Wednesday, 3 February 2010

Strategic defence review - a chance for genuinely fresh thinking

Today sees the publication of the Ministry of Defence's green paper "posing fundamental questions for the future of Defence ahead of the Strategic Defence Review (SDR)". In the press release, we read further that this "is the product of broad consultation within the Defence community." And therein seems to lie a difficulty - as has been said at various times, if the only tool in your toolbox is a hammer, then every problem can appear to be a nail.

A review of the role of military-based 'defence' in making the world a more secure place should surely look beyond the 'defence community' if it wants to ask really fundamental questions. A valuable publication that came out in the middle of January is "Security for the Common Good - A Christian challenge to military security strategies ", published by the Fellowship of Reconciliation, England and Pax Christi, the Catholic peace organisation. In this, they write...

• We call upon churches, dioceses, congregations, parishes, groups, and all individuals of goodwill, to join our appeal to build security for the common good where the pursuit of love and justice set the political, economic and social agenda.
• We call on the Government, as it undertakes its Defence Review, to use this opportunity for a radical evaluation of security policies. It is not enough to tinker with budgets, to choose between ‘boots or bombs’. Now is the time to redirect military spending, research and development into life-giving projects that address our real security needs today.
• We call on all political parties in the run-up to a General Election to reframe their approaches to defence and security in favour of security for the common good.

and conclude:

Today, in the midst of a global economic and environmental crisis, we need to jettison narrow self-interest and ever-increasing military spending in favour of a sustainable security strategy that puts the people – and especially the poor - at its centre.

Can we hope that the MOD and the government of whatever political hue will take the opportunity to answer not only the questions that come from within the establishment, but also those wider questions of how to make the world more secure? The forthcoming general election would seem to be an ideal time to probe candidates' views on this.

Tuesday, 2 February 2010

National peace networking event in Huddersfield

The Network for Peace is having its AGM outside of London for the first time. It's being hosted by Huddersfield Quakers ... see details below:

Network for Peace

Polling Day Plus One -
Where next for the peace movement?

Saturday 27 February
Public Meeting with guest speakers:

Lindis Percy (Campaign for the

Accountability of American Bases) and

Professor Dave Webb (CND Vice-chair).

Preceded by Network for Peace AGM at 1.30pm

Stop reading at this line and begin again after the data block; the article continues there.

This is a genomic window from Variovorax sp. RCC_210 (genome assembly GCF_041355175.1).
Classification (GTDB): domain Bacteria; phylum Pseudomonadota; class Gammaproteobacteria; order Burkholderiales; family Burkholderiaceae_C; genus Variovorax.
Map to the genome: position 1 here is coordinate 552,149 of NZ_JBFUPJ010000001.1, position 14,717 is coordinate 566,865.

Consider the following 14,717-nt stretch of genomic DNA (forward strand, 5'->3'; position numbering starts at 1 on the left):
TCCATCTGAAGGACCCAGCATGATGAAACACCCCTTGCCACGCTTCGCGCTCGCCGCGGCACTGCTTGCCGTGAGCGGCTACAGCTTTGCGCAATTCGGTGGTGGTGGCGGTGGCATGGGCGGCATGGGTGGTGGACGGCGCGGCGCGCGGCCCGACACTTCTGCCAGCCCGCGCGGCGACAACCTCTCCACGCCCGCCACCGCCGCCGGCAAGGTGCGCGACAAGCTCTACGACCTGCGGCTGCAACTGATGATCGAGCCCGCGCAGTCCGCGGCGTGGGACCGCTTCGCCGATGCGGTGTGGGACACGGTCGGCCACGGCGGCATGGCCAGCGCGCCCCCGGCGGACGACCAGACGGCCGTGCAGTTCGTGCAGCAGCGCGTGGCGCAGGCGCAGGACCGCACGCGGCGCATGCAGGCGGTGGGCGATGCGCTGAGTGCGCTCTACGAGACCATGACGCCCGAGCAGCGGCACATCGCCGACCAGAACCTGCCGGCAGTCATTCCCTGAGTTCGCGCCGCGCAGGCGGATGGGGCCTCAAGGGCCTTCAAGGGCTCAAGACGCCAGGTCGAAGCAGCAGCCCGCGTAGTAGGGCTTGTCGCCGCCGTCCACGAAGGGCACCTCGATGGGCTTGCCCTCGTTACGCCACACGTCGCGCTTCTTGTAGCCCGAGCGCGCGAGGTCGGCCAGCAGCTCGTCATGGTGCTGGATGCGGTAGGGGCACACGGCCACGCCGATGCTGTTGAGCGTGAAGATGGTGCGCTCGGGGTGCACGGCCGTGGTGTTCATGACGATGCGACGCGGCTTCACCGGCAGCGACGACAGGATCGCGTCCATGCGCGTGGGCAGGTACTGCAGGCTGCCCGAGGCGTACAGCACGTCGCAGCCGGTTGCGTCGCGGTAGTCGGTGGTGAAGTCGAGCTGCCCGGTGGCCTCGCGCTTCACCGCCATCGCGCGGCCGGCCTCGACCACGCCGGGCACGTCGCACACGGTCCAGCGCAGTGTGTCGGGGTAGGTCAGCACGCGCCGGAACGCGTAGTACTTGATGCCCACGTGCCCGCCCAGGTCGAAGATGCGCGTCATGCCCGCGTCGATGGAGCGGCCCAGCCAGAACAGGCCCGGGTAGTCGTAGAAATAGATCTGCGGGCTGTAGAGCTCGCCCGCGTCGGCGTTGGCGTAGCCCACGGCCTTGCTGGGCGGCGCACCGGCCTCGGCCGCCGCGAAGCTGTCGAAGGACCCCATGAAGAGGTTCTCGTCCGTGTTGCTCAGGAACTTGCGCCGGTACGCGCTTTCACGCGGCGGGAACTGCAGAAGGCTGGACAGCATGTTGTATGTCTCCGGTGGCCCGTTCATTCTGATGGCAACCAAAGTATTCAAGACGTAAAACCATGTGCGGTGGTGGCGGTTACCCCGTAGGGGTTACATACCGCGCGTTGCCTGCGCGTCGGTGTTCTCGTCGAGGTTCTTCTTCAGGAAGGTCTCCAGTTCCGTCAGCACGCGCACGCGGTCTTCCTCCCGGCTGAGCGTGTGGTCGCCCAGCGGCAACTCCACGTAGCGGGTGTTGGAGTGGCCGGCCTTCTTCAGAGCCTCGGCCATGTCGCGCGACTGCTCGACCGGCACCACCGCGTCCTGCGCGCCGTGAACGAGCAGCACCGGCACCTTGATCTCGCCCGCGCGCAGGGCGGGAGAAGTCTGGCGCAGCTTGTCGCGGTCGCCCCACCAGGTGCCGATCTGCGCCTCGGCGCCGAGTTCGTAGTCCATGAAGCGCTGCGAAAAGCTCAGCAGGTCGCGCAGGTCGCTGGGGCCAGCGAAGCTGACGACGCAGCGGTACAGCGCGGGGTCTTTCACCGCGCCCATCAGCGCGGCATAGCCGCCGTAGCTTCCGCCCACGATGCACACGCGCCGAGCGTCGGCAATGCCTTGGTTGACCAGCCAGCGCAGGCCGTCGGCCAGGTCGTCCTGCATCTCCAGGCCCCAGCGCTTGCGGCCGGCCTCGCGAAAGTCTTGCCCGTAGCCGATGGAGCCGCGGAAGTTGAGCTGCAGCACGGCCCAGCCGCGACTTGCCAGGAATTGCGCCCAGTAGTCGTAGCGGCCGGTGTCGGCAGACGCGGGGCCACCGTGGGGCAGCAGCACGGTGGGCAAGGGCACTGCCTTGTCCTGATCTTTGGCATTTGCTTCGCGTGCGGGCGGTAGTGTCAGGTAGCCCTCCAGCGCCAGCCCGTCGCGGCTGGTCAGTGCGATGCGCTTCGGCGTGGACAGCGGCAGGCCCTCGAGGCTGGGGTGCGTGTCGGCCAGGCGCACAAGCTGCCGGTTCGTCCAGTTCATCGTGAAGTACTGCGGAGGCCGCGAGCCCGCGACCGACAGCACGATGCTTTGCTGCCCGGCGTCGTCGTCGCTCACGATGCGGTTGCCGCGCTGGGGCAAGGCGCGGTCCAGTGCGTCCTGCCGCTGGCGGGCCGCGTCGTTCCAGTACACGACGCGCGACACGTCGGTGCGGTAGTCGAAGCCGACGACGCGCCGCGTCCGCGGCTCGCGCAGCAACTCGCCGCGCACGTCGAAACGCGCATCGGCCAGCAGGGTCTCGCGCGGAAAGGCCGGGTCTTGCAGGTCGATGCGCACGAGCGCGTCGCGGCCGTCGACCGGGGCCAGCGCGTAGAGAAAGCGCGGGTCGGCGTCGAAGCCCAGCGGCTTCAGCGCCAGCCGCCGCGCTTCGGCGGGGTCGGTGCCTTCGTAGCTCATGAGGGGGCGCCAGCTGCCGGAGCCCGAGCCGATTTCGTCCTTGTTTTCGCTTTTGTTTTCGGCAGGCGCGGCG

(You are welcome to come at noon for a bring and share lunch)

Friends Meeting House, Church Street, Paddock, Huddersfield, HD1 4TR.


All welcome

Network for Peace, 5 Caledonian Road, London 9DY tel: 07794036602
email: website:

Rethink Trident

On Saturday, our the Exec committee of Northern Friends Peace Board agreed to add their name in support of the Rethink Trident statement

Rethink Trident!

With Britain facing its biggest economic crisis since the Second World War and much debate on public spending levels and priorities, the country can ill-afford to be spending in excess of £76bn on replacing Trident with a new generation of nuclear weapons.

Britain's security needs are not met by nuclear weapons which can do nothing to combat the threats posed by global terrorism or climate change. The more that countries such as Britain justify their retention and replacement of nuclear weapons on the grounds of an uncertain future, the more likely it is that non-nuclear states will seek to use the same rationale to justify developing their own weapons systems.

Instead of wasting tens of billions of pounds on new nuclear weapons there are many forms of socially useful spending to which the funds could be put; combating child poverty and youth unemployment, providing affordable homes, investing in education and mental and physical healthcare as well as addressing the climate crisis, to name a few. Whilst some are considering cuts to these areas, it is instead Trident that should be cut in their place.

We believe the Government should cancel the replacement of Trident. This would allow for the existing skilled manufacturing base to be reorientated towards providing for the needs of a post-carbon future, with the potential for significant investment in green jobs.

The Government must be a leading participant in current global initiatives to significantly reduce holdings of nuclear weapons, with the aim of achieving a nuclear-free world. Cancelling the programme to replace Trident would have a transformative effect on the nuclear Non-Proliferation Treaty Review Conference in May 2010, greatly boosting the chances of agreeing a timetable for multilateral global disarmament.